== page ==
Skin care: tips for healthy skin  

Looking after your skin is a must if you want it to stay healthy and radiant. Delay the signs of ageing and avoid everything that can harm its appearance.

health and beauty


Over the years, our skin loses many of its properties, in particular elasticity, firmness and moisture. Age spots are another factor we should bear in mind, since as we age, more pigmentation appears in our skin. The question is: can we hold back or delay the appearance of these signs of ageing?

And the answer is yes - the key lies in prevention and taking care of our skin. There are many factors involved in the ageing of our skin, including smoking, stress, sudden changes in temperature, diet and sun exposure, and more.

Moreover, the skin is our body's only organ that requires different attention and care depending on our age, the season of the year or our state of health. 

According to the Spanish Academy of Dermatology and Venereology, the life stages of childhood, adolescence, maturity and old age all involve profound changes in every aspect of being human, and the skin is no exception:

  • The skin of an infant, for example, can be up to ten times more sensitive than that of an adult, and it is important to be extremely careful with its protective mantle.
  • Adolescence comes with its own specific dermatological complications, such as the appearance of acne.
  • In maturity, the skin suffers as a result of work-related considerations, such as stress or lack of sleep, without counting the negative influence of  vices such as tobacco, alcohol or drugs.
  • And, in old age, the superficial layers of the epidermis are depressed and fibres are no longer produced, with a consequent loss of skin tonicity.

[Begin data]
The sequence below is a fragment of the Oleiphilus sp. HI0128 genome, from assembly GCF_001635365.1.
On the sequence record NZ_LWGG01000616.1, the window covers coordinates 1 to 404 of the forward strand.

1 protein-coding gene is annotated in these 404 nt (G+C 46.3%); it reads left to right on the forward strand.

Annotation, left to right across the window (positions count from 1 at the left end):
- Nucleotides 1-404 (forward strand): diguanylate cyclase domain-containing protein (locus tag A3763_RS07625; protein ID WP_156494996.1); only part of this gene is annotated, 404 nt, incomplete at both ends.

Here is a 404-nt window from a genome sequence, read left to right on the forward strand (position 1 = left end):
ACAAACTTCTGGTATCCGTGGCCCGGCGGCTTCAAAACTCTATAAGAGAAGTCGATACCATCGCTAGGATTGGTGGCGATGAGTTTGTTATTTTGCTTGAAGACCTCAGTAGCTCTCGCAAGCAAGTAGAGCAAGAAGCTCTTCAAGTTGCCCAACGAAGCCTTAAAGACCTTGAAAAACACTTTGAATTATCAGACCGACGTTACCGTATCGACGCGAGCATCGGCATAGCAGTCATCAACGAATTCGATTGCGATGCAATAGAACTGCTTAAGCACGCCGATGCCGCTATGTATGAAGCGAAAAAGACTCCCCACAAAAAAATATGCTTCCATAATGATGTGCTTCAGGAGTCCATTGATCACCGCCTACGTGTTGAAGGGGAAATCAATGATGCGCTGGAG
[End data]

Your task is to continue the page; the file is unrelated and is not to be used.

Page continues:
How should we look after our skin

1. Cleansing. Cleansing is one of the most important steps in maintaining good skin care. Facial cleansing must not be neglected. It should be done twice a day, in the morning and at night, before applying moisturising treatments. If the skin is not clean, it will not be able to absorb the active ingredients from products designed for moisturising and nutrition.  

2. Moisturising. Dehydrated skin can be the cause of other skin diseases. For skin to be healthy and able to perform all its functions, it is essential that it is properly hydrated. Not all areas of our skin have the same characteristics, and that is why products need to be suitable for each specific area.

3. Protection. Just as important in summer as in winter. We need to protect ourselves from the sun's rays on a daily basis by using products with a high rate of protection, especially since in Spain, the current incidence of melanoma - the form of skin cancer with the worst prognosis - is over 6,000 cases, and the trend is on the rise, accentuated by the pandemic, according to data from the Spanish Academy of Dermatology and Venereology. 

4. A balanced diet. Eating a balanced diet rich in fruits and vegetables and drinking plenty of water will keep our skin looking at its best.

5. Rest and hours of sleep.

The worst enemies of healthy skin

  • Very hot water. : High temperatures damage the skin, and if we have sensitive skin they create more redness.
  • Contact with hard water. : The limescale in water is irritating to sensitive skin, and so it is a good idea to limit time spent in the shower.
  • Cosmetics with active irritants.
  • Sudden changes in temperature. : These can cause irritations and other reactions, especially if you have sensitive skin.
  • Toxic substances such as tobacco and alcohol. : These are not healthy under any circumstances.
  • Stress, anxiety... Our skin responds to our mood. 

Skin spots

Most skin spots are mainly due to the effect of the sun. Birthmarks, freckles and moles are not included in this list.

  1. Lentigo: these are coffee-coloured marks. They are usually found on the hands and décolleté and are the consequence of regular exposure to the sun, without protection, over many years. They are distinguished by the fact that their colour remains unchanged throughout the year.
  2. Melasma and chloasma: these are dark spots that appear on the face, especially the forehead or cheeks, and also on the upper lip. They get darker at the sunniest times of the year. They can appear at any time, although it is more likely during pregnancy, if contraceptives are taken or in the presence of hormonal disorders. They can also arise as a result of some medical treatments.
  3. Post Inflammatory hyperpigmentation (PIH): usually appears as a consequence of skin disease. The most common cause is acne vulgaris.